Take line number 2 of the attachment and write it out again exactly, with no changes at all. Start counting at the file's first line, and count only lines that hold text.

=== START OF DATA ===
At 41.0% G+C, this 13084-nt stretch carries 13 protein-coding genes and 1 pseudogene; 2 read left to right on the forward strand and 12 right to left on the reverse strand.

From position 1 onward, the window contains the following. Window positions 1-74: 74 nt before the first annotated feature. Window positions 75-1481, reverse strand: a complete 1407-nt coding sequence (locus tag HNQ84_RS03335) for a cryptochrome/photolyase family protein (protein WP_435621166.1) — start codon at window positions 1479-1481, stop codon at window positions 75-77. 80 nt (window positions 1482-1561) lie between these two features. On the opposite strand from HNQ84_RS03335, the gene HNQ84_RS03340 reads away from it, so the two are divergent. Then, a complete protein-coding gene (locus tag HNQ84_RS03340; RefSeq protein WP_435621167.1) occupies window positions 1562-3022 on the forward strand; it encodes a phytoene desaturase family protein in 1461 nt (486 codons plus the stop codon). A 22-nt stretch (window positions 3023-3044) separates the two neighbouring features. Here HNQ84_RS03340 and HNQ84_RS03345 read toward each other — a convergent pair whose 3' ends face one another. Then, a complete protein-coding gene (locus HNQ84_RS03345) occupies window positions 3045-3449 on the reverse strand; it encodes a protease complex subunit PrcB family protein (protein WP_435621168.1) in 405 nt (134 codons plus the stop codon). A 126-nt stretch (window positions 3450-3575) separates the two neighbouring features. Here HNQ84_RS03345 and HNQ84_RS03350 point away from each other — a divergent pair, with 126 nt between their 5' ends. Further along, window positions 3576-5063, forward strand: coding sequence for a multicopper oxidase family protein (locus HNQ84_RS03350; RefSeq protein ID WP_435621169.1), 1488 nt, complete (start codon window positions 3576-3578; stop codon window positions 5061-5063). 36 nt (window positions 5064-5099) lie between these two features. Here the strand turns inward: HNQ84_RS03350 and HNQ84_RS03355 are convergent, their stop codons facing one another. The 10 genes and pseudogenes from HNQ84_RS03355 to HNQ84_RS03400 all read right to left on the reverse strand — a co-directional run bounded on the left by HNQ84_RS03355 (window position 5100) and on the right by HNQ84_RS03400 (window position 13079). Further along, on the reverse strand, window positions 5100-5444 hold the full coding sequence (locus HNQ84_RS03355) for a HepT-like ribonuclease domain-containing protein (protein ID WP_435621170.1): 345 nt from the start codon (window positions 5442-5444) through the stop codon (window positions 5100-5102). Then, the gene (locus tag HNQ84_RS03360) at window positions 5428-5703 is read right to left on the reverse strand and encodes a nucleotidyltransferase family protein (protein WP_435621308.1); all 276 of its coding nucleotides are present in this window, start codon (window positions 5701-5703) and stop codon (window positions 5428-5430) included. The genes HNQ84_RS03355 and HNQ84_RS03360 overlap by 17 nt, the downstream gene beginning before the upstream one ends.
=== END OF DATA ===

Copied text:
From position 1 onward, the window contains the following. Window positions 1-74: 74 nt before the first annotated feature. Window positions 75-1481, reverse strand: a complete 1407-nt coding sequence (locus tag HNQ84_RS03335) for a cryptochrome/photolyase family protein (protein WP_435621166.1) — start codon at window positions 1479-1481, stop codon at window positions 75-77. 80 nt (window positions 1482-1561) lie between these two features. On the opposite strand from HNQ84_RS03335, the gene HNQ84_RS03340 reads away from it, so the two are divergent. Then, a complete protein-coding gene (locus tag HNQ84_RS03340; RefSeq protein WP_435621167.1) occupies window positions 1562-3022 on the forward strand; it encodes a phytoene desaturase family protein in 1461 nt (486 codons plus the stop codon). A 22-nt stretch (window positions 3023-3044) separates the two neighbouring features. Here HNQ84_RS03340 and HNQ84_RS03345 read toward each other — a convergent pair whose 3' ends face one another. Then, a complete protein-coding gene (locus HNQ84_RS03345) occupies window positions 3045-3449 on the reverse strand; it encodes a protease complex subunit PrcB family protein (protein WP_435621168.1) in 405 nt (134 codons plus the stop codon). A 126-nt stretch (window positions 3450-3575) separates the two neighbouring features. Here HNQ84_RS03345 and HNQ84_RS03350 point away from each other — a divergent pair, with 126 nt between their 5' ends. Further along, window positions 3576-5063, forward strand: coding sequence for a multicopper oxidase family protein (locus HNQ84_RS03350; RefSeq protein ID WP_435621169.1), 1488 nt, complete (start codon window positions 3576-3578; stop codon window positions 5061-5063). 36 nt (window positions 5064-5099) lie between these two features. Here the strand turns inward: HNQ84_RS03350 and HNQ84_RS03355 are convergent, their stop codons facing one another. The 10 genes and pseudogenes from HNQ84_RS03355 to HNQ84_RS03400 all read right to left on the reverse strand — a co-directional run bounded on the left by HNQ84_RS03355 (window position 5100) and on the right by HNQ84_RS03400 (window position 13079). Further along, on the reverse strand, window positions 5100-5444 hold the full coding sequence (locus HNQ84_RS03355) for a HepT-like ribonuclease domain-containing protein (protein ID WP_435621170.1): 345 nt from the start codon (window positions 5442-5444) through the stop codon (window positions 5100-5102). Then, the gene (locus tag HNQ84_RS03360) at window positions 5428-5703 is read right to left on the reverse strand and encodes a nucleotidyltransferase family protein (protein WP_435621308.1); all 276 of its coding nucleotides are present in this window, start codon (window positions 5701-5703) and stop codon (window positions 5428-5430) included. The genes HNQ84_RS03355 and HNQ84_RS03360 overlap by 17 nt, the downstream gene beginning before the upstream one ends.